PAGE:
An evidentiary hearing was conducted by the Hearing Panel Subcommittee in June, 1996. At the hearing, Disciplinary Counsel relied, primarily, upon the motion to withdraw as counsel and the letter of October 25, 1995, to establish the charges against the respondent. The respondent testified upon his own behalf. Mr. Skaggs, however, did not testify.

Thereafter, on October 17, 1996, the Hearing Panel Subcommittee filed its findings and recommendation with this Court. Concluding that the charges had been proven by clear and convincing evidence, the Hearing Panel Subcommittee indicated that, by stating in the motion to withdraw that Skaggs had "expressed the view that he thought he would have been convicted of battery had the issue been presented to the jury," the respondent revealed confidential information concerning a client in violation of the West Virginia Rules of Professional Conduct. Moreover, the Hearing Panel Subcommittee indicated that the respondent's letter of October 25, 1995, constituted a threatening correspondence which, as the respondent admitted to the Subcommittee, was improper and, in addition, constituted a reckless remark of the type for which the respondent had been disciplined in the past.

Thus, the Hearing Panel Subcommittee recommends that the respondent's license to practice law be suspended for one year. Following the filing of the respondent's objection to the recommendation, this case was submitted to this Court for review.

II

As this Court has previously stated, in conducting the evidentiary hearing and making a recommendation to this Court, the Lawyer Disciplinary Board of the West Virginia State Bar, through its Disciplinary Counsel and Hearing Panel Subcommittee, is functioning, as did the former Committee on Legal Ethics, "as an administrative arm of this Court." Lawyer Disciplinary Board v. Vieweg, 194 W. Va. 554, 558, 461 S.E.2d 60, 64 (1995). See also Lawyer Disciplinary Board v. Frame, 198 W. Va. 166, 479 S.E.2d 676 (1996). Specifically, as this Court confirmed in Committee on Legal Ethics v. McCorkle, 192 W. Va. 286, 288, 452 S.E.2d 377, 379 (1994), the authority of the Supreme Court of Appeals to regulate and control the practice of law in West Virginia, including the lawyer disciplinary process, is constitutional in origin. W. Va. Const. art. VIII, 3; syl. pt. 1, Daily Gazette v. Committee on Legal Ethics, 174 W. Va. 359, 326 S.E.2d 705 (1984). See also syl. pt. 1, Committee on Legal Ethics v. Craig, 187 W. Va. 14, 415 S.E.2d 255 (1992).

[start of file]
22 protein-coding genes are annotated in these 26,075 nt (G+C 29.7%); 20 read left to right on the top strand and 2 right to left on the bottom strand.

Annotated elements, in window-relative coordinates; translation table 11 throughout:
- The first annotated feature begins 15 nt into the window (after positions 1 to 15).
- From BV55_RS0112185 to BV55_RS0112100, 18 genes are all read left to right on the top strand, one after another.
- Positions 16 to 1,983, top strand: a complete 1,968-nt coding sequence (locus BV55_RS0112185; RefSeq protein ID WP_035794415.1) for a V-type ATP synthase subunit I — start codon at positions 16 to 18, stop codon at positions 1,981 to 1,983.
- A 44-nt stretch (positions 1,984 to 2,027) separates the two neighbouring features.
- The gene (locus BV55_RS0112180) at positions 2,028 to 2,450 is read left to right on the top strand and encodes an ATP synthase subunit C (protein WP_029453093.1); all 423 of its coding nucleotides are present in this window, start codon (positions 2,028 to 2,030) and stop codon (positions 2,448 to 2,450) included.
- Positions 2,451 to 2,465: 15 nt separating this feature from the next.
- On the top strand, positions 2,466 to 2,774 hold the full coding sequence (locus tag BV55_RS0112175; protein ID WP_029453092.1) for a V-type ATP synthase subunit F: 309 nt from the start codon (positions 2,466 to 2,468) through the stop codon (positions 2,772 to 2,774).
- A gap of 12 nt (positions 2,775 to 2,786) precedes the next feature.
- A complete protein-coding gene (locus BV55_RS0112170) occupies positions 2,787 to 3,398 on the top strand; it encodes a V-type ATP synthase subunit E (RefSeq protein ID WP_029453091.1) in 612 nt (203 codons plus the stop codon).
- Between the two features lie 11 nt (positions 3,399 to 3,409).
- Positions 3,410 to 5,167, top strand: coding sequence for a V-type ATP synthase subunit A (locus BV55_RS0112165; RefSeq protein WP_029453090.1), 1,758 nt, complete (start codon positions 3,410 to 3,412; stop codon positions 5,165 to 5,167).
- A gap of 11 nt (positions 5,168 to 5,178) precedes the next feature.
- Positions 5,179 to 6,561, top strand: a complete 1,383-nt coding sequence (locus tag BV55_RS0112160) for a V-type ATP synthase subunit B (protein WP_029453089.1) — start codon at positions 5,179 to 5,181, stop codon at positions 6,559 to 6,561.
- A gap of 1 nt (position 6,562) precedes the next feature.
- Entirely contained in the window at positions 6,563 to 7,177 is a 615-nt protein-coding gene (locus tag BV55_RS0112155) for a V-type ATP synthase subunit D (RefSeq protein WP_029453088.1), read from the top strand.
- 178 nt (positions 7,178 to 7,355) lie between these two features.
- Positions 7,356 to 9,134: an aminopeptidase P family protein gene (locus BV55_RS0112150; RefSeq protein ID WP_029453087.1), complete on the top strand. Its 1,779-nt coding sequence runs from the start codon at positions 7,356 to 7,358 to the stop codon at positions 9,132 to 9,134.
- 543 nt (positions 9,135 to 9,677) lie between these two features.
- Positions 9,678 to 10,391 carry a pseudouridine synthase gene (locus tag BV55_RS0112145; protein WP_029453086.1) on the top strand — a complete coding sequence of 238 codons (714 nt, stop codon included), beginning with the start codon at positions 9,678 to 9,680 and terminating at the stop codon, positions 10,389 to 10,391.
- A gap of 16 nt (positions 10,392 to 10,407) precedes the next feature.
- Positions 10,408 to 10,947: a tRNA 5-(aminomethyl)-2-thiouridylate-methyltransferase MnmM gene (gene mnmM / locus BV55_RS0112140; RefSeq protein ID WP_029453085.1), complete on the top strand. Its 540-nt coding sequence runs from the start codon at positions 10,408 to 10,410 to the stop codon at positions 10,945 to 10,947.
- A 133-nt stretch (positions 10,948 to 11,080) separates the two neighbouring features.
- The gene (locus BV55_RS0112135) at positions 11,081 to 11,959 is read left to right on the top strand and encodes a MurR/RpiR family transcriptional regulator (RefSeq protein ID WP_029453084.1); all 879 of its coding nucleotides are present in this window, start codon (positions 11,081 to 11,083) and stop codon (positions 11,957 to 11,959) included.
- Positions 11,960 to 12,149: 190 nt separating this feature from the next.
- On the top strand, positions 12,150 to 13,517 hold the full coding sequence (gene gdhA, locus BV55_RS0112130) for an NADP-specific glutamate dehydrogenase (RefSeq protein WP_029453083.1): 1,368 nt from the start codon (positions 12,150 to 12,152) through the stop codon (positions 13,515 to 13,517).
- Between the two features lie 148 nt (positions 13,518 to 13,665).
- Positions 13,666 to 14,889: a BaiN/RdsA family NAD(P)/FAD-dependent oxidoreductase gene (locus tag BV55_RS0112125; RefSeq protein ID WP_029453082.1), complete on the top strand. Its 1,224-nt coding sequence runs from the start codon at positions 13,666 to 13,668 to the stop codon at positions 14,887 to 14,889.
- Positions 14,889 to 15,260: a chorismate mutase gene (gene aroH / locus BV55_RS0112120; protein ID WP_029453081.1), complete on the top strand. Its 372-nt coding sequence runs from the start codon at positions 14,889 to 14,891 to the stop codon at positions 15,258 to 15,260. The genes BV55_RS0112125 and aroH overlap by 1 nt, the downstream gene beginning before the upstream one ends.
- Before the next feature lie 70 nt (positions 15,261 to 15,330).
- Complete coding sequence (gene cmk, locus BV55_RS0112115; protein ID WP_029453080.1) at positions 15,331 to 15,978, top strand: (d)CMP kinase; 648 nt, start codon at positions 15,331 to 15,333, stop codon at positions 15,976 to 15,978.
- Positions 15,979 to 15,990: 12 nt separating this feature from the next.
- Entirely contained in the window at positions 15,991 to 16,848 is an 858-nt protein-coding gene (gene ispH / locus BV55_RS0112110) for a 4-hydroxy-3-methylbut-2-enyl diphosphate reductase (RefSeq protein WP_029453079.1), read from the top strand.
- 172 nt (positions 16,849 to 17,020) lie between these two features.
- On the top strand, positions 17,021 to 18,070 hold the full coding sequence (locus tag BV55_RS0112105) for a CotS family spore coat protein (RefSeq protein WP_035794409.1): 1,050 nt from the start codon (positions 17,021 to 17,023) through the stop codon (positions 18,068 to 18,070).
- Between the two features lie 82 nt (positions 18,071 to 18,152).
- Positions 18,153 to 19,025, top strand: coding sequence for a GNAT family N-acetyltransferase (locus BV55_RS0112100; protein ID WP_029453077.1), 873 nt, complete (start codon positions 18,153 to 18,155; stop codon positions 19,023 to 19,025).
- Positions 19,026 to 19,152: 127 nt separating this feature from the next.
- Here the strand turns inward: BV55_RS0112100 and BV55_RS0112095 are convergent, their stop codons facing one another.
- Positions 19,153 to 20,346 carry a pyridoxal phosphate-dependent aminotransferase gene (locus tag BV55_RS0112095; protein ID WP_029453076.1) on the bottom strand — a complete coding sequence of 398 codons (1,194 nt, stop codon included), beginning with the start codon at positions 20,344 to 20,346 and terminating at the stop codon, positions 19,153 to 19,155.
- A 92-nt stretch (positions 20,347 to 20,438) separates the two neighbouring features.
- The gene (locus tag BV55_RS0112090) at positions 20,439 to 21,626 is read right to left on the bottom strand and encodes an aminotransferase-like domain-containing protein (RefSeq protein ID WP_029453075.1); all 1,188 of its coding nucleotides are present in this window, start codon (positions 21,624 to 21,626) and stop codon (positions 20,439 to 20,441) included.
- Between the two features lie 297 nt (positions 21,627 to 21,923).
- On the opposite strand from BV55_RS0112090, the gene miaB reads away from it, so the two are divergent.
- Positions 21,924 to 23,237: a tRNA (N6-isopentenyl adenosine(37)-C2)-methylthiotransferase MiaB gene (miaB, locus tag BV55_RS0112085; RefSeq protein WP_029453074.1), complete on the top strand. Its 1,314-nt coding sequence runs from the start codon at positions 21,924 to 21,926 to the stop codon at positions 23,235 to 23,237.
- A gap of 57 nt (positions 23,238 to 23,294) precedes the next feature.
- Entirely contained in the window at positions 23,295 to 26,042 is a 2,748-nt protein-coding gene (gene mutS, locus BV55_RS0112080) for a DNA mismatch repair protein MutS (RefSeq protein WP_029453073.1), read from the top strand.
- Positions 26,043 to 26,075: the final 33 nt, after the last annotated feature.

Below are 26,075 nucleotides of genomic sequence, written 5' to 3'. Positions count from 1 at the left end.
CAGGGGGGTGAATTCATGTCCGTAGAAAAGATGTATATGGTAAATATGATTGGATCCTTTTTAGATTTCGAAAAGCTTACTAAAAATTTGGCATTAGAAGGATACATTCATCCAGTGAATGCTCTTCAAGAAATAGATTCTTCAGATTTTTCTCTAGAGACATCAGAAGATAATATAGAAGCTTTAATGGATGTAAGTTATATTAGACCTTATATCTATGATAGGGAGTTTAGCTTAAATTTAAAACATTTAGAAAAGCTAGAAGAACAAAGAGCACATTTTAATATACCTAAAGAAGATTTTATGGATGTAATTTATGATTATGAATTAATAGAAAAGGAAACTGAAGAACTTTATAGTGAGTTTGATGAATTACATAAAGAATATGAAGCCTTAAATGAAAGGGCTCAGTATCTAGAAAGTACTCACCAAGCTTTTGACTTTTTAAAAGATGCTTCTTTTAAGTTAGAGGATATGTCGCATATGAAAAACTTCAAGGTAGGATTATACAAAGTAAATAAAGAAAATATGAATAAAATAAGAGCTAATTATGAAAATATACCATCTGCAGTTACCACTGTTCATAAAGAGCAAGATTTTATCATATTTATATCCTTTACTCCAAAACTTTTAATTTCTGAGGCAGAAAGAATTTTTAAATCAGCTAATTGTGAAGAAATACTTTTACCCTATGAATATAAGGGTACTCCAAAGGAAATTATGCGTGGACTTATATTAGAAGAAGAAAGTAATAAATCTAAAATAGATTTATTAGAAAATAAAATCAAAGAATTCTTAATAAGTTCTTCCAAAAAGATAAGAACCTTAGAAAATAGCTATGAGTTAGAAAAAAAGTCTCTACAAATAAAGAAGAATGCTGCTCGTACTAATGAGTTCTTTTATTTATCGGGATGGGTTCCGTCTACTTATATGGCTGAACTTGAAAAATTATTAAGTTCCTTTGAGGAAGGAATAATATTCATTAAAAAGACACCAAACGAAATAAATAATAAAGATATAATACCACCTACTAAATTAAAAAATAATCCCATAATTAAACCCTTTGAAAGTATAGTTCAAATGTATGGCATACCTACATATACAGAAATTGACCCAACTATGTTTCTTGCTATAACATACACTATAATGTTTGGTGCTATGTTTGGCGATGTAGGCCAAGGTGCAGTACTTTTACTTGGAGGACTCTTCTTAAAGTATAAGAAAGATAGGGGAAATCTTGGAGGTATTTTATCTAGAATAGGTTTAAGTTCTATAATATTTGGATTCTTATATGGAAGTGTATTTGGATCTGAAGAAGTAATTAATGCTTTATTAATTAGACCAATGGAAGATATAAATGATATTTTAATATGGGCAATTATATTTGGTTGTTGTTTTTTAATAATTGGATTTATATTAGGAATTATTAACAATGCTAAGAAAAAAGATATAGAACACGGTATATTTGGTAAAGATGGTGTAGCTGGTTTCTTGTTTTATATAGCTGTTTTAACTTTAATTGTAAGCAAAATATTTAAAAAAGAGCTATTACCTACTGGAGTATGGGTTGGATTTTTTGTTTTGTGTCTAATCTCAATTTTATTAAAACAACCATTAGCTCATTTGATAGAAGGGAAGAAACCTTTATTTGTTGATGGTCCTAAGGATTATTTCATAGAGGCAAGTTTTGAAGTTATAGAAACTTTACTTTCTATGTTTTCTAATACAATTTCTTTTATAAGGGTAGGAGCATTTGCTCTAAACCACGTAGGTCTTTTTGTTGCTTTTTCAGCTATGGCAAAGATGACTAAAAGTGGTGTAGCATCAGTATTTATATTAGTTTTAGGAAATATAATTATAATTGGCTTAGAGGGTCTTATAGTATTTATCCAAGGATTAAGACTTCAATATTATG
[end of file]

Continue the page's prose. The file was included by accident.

Therefore, the standard of review by this Court with regard to the lawyer disciplinary process is the same when reviewing a recommendation of the Lawyer Disciplinary Board, through its Hearing Panel Subcommittee, as it was with regard to the former Committee on Legal Ethics. As syllabus point 3 of McCorkle, supra, states:

A de novo standard applies to a review of the adjudicatory record made before the Committee on Legal Ethics of the West Virginia State Bar as to questions of law, questions of application of the law to the facts, and questions of appropriate sanctions; this Court gives respectful consideration to the Committee's recommendations while ultimately exercising its own independent judgment. On the other hand, substantial deference is given to the Committee's findings of fact, unless such findings are not supported by reliable, probative, and substantial evidence on the whole record.